I’m sitting in my friend’s car, where we’re talking about the day’s activities, blasting the same music we always listen to, and sharing laughter and tears. Silence inevitably arrives but there’s no overbearing pressure to fill the air with words. Peering out the window, I take a sip of my watered-down coffee and check my unread messages. The silence is unmistakable, but there’s not a hint of discomfort. I'm looking over at her as the wind gently blows at her blonde hair. Her eyes are on the road, and I see a sly smile creep onto her face - credited to making it through yet another catastrophic precalculus test. We are silent the rest of the car ride.
It didn’t occur to me in that moment that what my friend and I had just experienced was incredibly special.
People have been wordlessly communicating with one another since the dawn of humanity. A person’s posture, eye contact, smiles, handshakes, gestures, and head nods are all aspects of how individuals communicate nonverbally on a daily basis. Body language is a global language; it encourages actions to show engagement, find new ways to interact with loved ones, approach someone who’s upset, and discover the key to rebuilding connections with fragmented relationships of the past. If non-verbal communication comes with such ease, then why does silence command so much anxiety and excruciation for most people? Frank Alioto ’24 said, “Expectations make silence awkward. When a moment of unusual and unwanted silence is reached in a conversation, both people are struggling to keep the original flow going.”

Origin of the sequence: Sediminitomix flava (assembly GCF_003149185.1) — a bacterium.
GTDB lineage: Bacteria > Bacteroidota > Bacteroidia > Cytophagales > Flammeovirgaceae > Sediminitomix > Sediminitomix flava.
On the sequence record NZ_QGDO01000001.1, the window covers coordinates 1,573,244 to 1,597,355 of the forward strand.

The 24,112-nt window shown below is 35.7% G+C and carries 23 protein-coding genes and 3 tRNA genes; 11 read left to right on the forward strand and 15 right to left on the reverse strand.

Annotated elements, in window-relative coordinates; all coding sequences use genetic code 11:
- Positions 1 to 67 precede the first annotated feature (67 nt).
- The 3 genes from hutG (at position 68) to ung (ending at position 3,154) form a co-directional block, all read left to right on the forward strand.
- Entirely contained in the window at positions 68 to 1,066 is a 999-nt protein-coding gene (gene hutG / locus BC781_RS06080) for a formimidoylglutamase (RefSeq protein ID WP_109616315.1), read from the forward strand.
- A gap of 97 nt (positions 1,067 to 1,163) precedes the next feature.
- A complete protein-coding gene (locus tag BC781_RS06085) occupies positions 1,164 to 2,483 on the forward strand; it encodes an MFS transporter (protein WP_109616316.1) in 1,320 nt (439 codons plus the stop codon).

In the Netherlands, a study from the University of Groningen found that it takes only four seconds of silence in a conversation for people to feel insecure, rattled and awkward. Group dynamics and human psychology seemingly dictate the inability to live life without silence. The background noise of musical artists, podcasters, and talk show hosts balm the anxiety of feeling less alone and more in tune with the world. The irony lies in that these connections only increase the sense of isolation and despondency.
With body language being a vital part of person-to-person communication, the motivation to enable and embrace comfortable silence arises. Another Junior, Christopher Weltzien, shared, “Comfortable silence comes from being totally relaxed in your friendship.
When creating new friendships, oftentimes these moments are filled with stress. This is because we are unsure of how much of our personality we should share with this new person.
This relaxed nature comes from years of built-up trust — the trust in knowing that your friend accepts you entirely. When you are sitting in silence, you aren’t wondering what they think of you because you know that they unconditionally accept you and enjoy your presence.” There’s a certain tranquility in the act of not speaking and just living in the moment. Comfortable silence contributes to a higher sense of selfawareness, relaxation, patience, and empathy, offering the opportunity to reconcile and reflect upon relationships.
Emma Chan ’24 is a Vol. 71 Contributing Editor